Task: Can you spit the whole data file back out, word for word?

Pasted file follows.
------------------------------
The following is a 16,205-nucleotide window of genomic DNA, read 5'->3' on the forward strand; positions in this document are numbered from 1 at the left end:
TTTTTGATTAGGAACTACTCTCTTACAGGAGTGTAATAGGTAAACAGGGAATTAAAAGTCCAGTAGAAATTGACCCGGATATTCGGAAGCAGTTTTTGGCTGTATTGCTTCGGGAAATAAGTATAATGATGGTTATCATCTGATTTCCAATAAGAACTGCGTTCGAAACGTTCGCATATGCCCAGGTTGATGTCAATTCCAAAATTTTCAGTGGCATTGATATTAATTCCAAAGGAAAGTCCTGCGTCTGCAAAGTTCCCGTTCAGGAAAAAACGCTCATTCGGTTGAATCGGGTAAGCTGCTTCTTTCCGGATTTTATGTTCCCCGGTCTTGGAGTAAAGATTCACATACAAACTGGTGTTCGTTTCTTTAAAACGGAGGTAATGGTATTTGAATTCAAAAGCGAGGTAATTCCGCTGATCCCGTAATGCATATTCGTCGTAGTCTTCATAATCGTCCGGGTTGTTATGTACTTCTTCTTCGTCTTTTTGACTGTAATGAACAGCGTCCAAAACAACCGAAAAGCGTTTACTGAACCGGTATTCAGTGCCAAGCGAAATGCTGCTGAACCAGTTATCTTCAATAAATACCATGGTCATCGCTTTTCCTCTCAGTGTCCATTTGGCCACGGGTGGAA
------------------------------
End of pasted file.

The following is a 16,205-nucleotide window of genomic DNA, read 5'->3' on the forward strand; positions in this document are numbered from 1 at the left end:
TTTTTGATTAGGAACTACTCTCTTACAGGAGTGTAATAGGTAAACAGGGAATTAAAAGTCCAGTAGAAATTGACCCGGATATTCGGAAGCAGTTTTTGGCTGTATTGCTTCGGGAAATAAGTATAATGATGGTTATCATCTGATTTCCAATAAGAACTGCGTTCGAAACGTTCGCATATGCCCAGGTTGATGTCAATTCCAAAATTTTCAGTGGCATTGATATTAATTCCAAAGGAAAGTCCTGCGTCTGCAAAGTTCCCGTTCAGGAAAAAACGCTCATTCGGTTGAATCGGGTAAGCTGCTTCTTTCCGGATTTTATGTTCCCCGGTCTTGGAGTAAAGATTCACATACAAACTGGTGTTCGTTTCTTTAAAACGGAGGTAATGGTATTTGAATTCAAAAGCGAGGTAATTCCGCTGATCCCGTAATGCATATTCGTCGTAGTCTTCATAATCGTCCGGGTTGTTATGTACTTCTTCTTCGTCTTTTTGACTGTAATGAACAGCGTCCAAAACAACCGAAAAGCGTTTACTGAACCGGTATTCAGTGCCAAGCGAAATGCTGCTGAACCAGTTATCTTCAATAAATACCATGGTCATCGCTTTTCCTCTCAGTGTCCATTTGGCCACGGGTGGAA